A SENIOR French official yesterday said the government was committed to pushing through reforms to modernise the economy, despite protests.
“These are reforms that have long been deemed necessary in France, but that had so far not been implemented,” Cyril Blondel, spokesman for the French Embassy in London told City A.M. France is often criticised for its lack of ability to reform.
“The fact that the current government is pushing for all these reforms at the same time is a sign of its commitment to the modernisation of the French economy.” Thousands of protesters took to the streets of Paris to voice their anger at the policies when they were announced last week. The new rules will go to parliament at the end of January.
Protesters claim the new policies go against the values of the governing Socialist party.
The policies were put forward by French economy minister Emmanuel Macron, who is an ex-banker more pro-business than the rest of his party.
It is hoped he can turn around the fortunes of French President Francois Hollande, whose ratings have dropped to record lows in opinion polls.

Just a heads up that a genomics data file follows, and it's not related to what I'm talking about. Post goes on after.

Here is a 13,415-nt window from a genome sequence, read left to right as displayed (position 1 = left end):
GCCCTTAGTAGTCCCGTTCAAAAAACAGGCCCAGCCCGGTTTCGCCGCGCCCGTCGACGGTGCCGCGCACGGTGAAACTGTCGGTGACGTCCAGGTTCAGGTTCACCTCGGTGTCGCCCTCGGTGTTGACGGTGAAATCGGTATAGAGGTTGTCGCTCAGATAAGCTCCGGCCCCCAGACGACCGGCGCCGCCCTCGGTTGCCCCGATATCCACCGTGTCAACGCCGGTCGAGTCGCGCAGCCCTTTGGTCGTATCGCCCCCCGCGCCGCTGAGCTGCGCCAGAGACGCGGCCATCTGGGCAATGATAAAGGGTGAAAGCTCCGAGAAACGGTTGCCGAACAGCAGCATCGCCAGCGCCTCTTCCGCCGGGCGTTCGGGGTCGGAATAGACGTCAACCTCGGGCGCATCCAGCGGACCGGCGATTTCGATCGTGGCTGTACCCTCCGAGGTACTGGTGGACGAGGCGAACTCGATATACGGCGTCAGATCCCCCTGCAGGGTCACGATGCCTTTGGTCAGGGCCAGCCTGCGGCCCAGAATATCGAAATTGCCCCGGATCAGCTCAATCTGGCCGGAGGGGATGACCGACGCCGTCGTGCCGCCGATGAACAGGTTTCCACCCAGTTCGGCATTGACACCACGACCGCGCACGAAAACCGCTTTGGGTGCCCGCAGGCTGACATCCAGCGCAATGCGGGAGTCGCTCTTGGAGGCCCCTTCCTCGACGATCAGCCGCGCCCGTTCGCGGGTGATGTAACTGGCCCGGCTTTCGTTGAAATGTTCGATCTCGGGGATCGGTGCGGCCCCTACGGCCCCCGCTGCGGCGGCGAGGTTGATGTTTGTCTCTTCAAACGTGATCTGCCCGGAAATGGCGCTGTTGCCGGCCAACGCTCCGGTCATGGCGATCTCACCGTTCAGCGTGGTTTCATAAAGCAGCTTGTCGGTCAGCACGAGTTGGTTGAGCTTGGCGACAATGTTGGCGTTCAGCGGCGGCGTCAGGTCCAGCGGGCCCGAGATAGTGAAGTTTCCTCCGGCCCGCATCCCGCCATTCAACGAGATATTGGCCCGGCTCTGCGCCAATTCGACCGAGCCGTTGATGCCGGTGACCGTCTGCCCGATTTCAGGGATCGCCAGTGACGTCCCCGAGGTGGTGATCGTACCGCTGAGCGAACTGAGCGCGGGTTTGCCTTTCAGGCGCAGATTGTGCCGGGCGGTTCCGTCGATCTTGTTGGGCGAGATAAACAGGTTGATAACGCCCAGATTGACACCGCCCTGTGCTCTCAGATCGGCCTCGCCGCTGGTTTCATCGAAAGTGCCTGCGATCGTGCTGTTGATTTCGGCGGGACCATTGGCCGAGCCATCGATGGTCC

French businesses are losing weekend shoppers to London and online sales. The same concern is being voiced by German businesses. Reform is normally more difficult in France where unions have much more power than in Germany.
Meanwhile, Germany has led the way in the 21st century in terms of economic reform. But it seems attempts to persuade German officials to allow shops to open on Sundays are in vain.
Two weeks ago Frankfurt – Germany’s financial capital – was prevented from letting a range of businesses open on Sundays. Reasons range from the religious to the rights of workers to have a day off.